The United States brought suit against the Stevens Estate and its Trustees, among others, to collect the unpaid gift taxes resulting from Marshall's gifts during 1992 through 1995. The United States argues that by operation of law unpaid gift taxes may be assessed against the donee. The United States also argues that as executor of the Stevens Estate, E. Pierce Marshall Jr. and as trustee of the GRIT Finley Hilliard may both be personally liable for the unpaid gift taxes.2 The Stevens Defendants now move for summary judgment and to seal the exhibits to the motion for summary judgment. The United States filed a cross-motion for summary judgment.


Summary judgment is proper if "the movant shows that there is no genuine dispute as to any material fact and the movant is entitled to a judgment as a matter of law." FED. R. CIV. P. 56(a); see also Carrizales v. State Farm Lloyds, 518 F.3d 343, 345 (5th Cir. 2008). The mere existence of some alleged factual dispute between the parties will not defeat an otherwise properly supported motion for summary judgment; there must be an absence of any genuine issue of material fact. Anderson v. Liberty Lobby, Inc., 477 U.S. 242, 247-48, 106 S. Ct. 2505 (1986). An issue is "material" if its resolution could affect the outcome of the action. Burrell v. Dr. Pepper/Seven Up Bottling Grp., Inc., 482 F.3d 408, 411 (5th Cir. 2007). "[A]nd a fact is genuinely in dispute only if a reasonable jury could return a verdict for the non-moving party." Fordoche, Inc. v. Texaco, Inc., 463 F.3d 388, 392 (5th Cir. 2006).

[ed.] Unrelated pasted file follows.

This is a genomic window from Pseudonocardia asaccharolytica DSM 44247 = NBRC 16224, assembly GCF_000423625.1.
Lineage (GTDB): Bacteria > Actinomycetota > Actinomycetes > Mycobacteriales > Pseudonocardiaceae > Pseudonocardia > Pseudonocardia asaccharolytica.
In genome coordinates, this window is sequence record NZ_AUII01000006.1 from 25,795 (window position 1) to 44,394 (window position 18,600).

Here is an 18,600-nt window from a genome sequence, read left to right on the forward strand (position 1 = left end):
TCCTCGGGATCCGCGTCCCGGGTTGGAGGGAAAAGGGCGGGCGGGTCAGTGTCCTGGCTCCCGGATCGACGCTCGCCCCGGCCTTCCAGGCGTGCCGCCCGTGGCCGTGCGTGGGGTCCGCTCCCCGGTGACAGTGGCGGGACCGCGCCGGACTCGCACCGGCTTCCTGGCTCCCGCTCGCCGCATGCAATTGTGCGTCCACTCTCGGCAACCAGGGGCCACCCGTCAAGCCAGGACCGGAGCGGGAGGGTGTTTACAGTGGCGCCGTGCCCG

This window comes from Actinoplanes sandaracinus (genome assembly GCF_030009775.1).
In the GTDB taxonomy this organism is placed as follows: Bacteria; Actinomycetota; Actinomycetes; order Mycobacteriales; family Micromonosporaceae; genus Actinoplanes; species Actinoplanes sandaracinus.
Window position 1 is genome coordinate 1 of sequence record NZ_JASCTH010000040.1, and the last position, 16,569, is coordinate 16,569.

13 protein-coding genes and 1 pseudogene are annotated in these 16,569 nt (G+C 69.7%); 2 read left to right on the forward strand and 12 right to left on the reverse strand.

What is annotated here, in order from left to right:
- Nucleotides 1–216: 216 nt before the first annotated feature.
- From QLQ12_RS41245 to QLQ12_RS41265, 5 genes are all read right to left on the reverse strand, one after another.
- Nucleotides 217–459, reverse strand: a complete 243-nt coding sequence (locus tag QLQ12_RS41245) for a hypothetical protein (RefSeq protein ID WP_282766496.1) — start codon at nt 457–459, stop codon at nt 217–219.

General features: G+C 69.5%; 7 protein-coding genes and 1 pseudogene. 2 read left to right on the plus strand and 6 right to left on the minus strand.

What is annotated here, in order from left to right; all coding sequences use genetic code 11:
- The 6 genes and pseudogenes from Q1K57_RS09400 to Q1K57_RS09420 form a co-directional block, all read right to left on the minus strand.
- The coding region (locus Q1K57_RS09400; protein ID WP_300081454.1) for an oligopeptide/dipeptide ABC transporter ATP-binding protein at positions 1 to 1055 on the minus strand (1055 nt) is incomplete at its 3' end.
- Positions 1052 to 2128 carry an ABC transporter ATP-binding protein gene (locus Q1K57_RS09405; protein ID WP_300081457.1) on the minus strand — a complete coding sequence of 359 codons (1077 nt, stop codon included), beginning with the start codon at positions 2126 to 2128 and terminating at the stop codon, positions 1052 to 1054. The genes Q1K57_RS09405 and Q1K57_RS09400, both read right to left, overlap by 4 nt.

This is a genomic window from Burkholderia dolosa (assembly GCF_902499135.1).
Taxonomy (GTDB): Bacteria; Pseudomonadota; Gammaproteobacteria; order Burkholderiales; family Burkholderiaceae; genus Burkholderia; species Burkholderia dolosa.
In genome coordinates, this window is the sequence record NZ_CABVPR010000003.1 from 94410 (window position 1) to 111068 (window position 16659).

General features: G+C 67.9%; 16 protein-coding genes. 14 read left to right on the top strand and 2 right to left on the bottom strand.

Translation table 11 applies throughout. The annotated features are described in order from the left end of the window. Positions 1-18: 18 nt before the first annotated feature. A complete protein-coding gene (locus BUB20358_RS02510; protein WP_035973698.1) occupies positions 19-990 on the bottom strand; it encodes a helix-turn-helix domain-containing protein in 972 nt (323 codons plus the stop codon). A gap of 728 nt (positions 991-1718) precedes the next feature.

The moving party bears the initial burden of informing the court of all evidence demonstrating the absence of a genuine issue of material fact. Celotex Corp. v. Catrett, 477 U.S. 317, 323, 106 S. Ct. 2548 (1986). Only when the moving party has discharged this initial burden does the burden shift to the non-moving party to demonstrate that there is a genuine issue of material fact. Id. at 322. If the moving party fails to meet this burden, then it is not entitled to a summary judgment, and no defense to the motion is required. Id. "For any matter on which the non-movant would bear the burden of proof at trial . . ., the movant may merely point to the absence of evidence and thereby shift to the non-movant the burden of demonstrating by competent summary judgment proof that there is an issue of material fact warranting trial." Transamerica Ins. Co. v. Avenell, 66 F.3d 715, 718-19 (5th Cir. 1995); see also Celotex, 477 U.S. at 323-25. To prevent summary judgment, "the non-moving party must come forward with 'specific facts showing that there is a genuine issue for trial.'" Matsushita Elec. Indus. Co., Ltd. v. Zenith Radio Corp., 475 U.S. 574, 587, 106 S. Ct. 1348 (1986) (quoting former FED. R. CIV. P. 56(e)).